New Goals for the New Year

We do it to ourselves every year.

New Year's Resolutions.

"This year, I'm going to lose 25 pounds."

"This year, I'm only going to eat healthy food. No junk food, and definitely no sweets."

"This year, I'm not staying up past 10 p.m."

"This year, I'm cutting out the sodas and only drinking water."

The problem is, “new year, new me” isn’t really how it works. A new year feels like a fresh start, but realistically, we are still the same person we were at 11:59 on December 31 when the clock strikes midnight. We still have all the same habits, preferences, and time and financial constraints that we’ve always had.

Should we aim to take better care of ourselves? Absolutely! But, setting goals can be much more effective than setting resolutions. Here’s why, according to Lita Chatham, a Licensed Dietitian with the Alabama Department of Public Health's Nutrition and Physical Activity program:

  • Resolutions lead to black and white thinking, such as: "If I don't stick to this perfectly, I'm failing, so what's the point in trying?"
  • The perfectionism and rigidity of resolutions leads many to believe that if they mess up, they have to wait until next year to start over. With goals, it's easier to understand that perfection isn't the goal, and that there's no need for a formal stop/start when it comes to making healthy choices.
  • Resolutions often fail because we take on too much at one time, or try to make changes that are too drastic. It's not reasonable to think you can quit drinking coffee completely on January 1 if, on December 31, you're a three-cup-a-day coffee drinker. It's much more effective to set small, manageable goals, like reducing your coffee intake to two cups per day or switching to decaf. These types of goals can be built on over time.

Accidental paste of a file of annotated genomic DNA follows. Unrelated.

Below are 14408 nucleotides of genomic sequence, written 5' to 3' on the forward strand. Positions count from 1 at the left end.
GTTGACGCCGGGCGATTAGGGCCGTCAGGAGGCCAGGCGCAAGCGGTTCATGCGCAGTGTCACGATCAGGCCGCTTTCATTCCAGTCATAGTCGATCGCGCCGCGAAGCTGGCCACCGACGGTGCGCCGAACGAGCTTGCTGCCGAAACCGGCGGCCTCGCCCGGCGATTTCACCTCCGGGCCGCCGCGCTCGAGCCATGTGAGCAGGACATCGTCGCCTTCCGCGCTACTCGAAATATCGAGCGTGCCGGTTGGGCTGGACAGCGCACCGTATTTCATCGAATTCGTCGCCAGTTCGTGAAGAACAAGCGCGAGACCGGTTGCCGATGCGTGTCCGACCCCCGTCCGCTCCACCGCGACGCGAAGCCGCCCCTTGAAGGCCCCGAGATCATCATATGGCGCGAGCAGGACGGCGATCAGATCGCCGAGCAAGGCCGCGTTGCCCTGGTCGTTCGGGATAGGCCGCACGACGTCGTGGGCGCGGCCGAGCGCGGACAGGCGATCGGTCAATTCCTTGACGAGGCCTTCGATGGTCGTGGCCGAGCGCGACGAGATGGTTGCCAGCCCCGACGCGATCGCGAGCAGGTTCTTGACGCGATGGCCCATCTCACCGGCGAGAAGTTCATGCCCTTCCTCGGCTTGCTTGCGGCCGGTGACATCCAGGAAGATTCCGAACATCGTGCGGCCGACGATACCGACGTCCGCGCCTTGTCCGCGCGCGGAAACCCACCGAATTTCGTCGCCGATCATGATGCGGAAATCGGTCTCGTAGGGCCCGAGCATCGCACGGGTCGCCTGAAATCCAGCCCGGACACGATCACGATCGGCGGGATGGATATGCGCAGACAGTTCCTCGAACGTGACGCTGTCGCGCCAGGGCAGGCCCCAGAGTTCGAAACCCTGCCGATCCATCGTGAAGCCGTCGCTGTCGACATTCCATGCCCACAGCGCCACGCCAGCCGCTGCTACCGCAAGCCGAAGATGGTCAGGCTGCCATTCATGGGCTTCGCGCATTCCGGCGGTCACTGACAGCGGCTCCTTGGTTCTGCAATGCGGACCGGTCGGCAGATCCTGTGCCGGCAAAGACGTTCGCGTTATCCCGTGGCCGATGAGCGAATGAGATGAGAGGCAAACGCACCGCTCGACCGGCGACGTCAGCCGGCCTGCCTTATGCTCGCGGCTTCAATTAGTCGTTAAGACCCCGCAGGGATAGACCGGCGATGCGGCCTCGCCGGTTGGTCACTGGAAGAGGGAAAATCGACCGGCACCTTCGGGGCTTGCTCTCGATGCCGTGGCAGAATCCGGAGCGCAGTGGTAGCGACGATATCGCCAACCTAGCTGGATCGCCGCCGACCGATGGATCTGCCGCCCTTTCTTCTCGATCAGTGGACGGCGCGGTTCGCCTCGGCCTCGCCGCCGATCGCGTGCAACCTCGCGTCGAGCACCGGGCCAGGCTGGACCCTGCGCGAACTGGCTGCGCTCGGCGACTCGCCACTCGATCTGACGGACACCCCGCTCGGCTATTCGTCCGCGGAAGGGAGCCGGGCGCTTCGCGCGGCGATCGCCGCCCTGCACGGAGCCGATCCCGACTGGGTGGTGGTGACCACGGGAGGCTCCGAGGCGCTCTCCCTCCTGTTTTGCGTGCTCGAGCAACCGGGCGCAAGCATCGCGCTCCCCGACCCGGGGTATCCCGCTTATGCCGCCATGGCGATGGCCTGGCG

• When we set unrealistic goals for ourselves and fail, it often makes us feel bad or even ashamed, which can lead to more unhealthy behaviors. It's important to have compassion for ourselves, and to feel like slipping and then trying again is a perfectly normal, acceptable way to go about working toward our goals.

For more information on the differences between goals and resolutions, please visit the National Eating Disorders Association

It's time to change the way we approach change. Instead of setting massive, all-or-nothing resolutions, let’s set smaller, achievable goals that, when taken together, lead us to the results we're looking for.


The 100 Alabama Miles Challenge is a statewide program designed to inspire Alabamians to engage in healthy activities while exploring our beautiful state. Participants are challenged to log 100 miles each year by walking, running, biking, hiking, swimming, paddling, riding, or rolling through Alabama's parks, nature preserves, and rivers. It only takes two miles a week to reach your goal! Learn more at 100 Alabama Miles Challenge.


  • The Have A Plant Movement provides recipes, snack hacks, meal ideas, and more to help you develop healthier eating habits. Learn more at Fruits and Veggies.
  • MyPlate illustrates ways to achieve the proper balance of fruits, grains, veggies, protein, and dairy at mealtime. Check out the strategies available at MyPlate.
  • Scale Back Alabama is available as a self-guided program for individuals and groups who want to set and track health and wellness goals at their own pace. In addition to recipes and health tips, you can find blog posts full of information from experts across the state. 


You may think that not getting enough sleep is just going to make you feel tired, but it's been linked to chronic diseases such as type 2 diabetes and depression. Lack of sleep can also lead to vehicle crashes and mistakes at work that can result in injury, disability, or even death. Visit the CDC to get the basics on sleep, sleep disorders, and more.


Quitting smoking can add years to your life. The Alabama Tobacco Quitline offers free information, referrals, and counseling to Alabama residents. Those who are medically eligible may also receive up to eight weeks of nicotine patches to assist in quitting. Call 1-800-784-8669, text "quit" to 1-205-900-2550, or visit the Alabama Tobacco Quitline website for more information or to enroll. You can also visit Alabama You Choose on Facebook for information on the dangers of tobacco and vaping.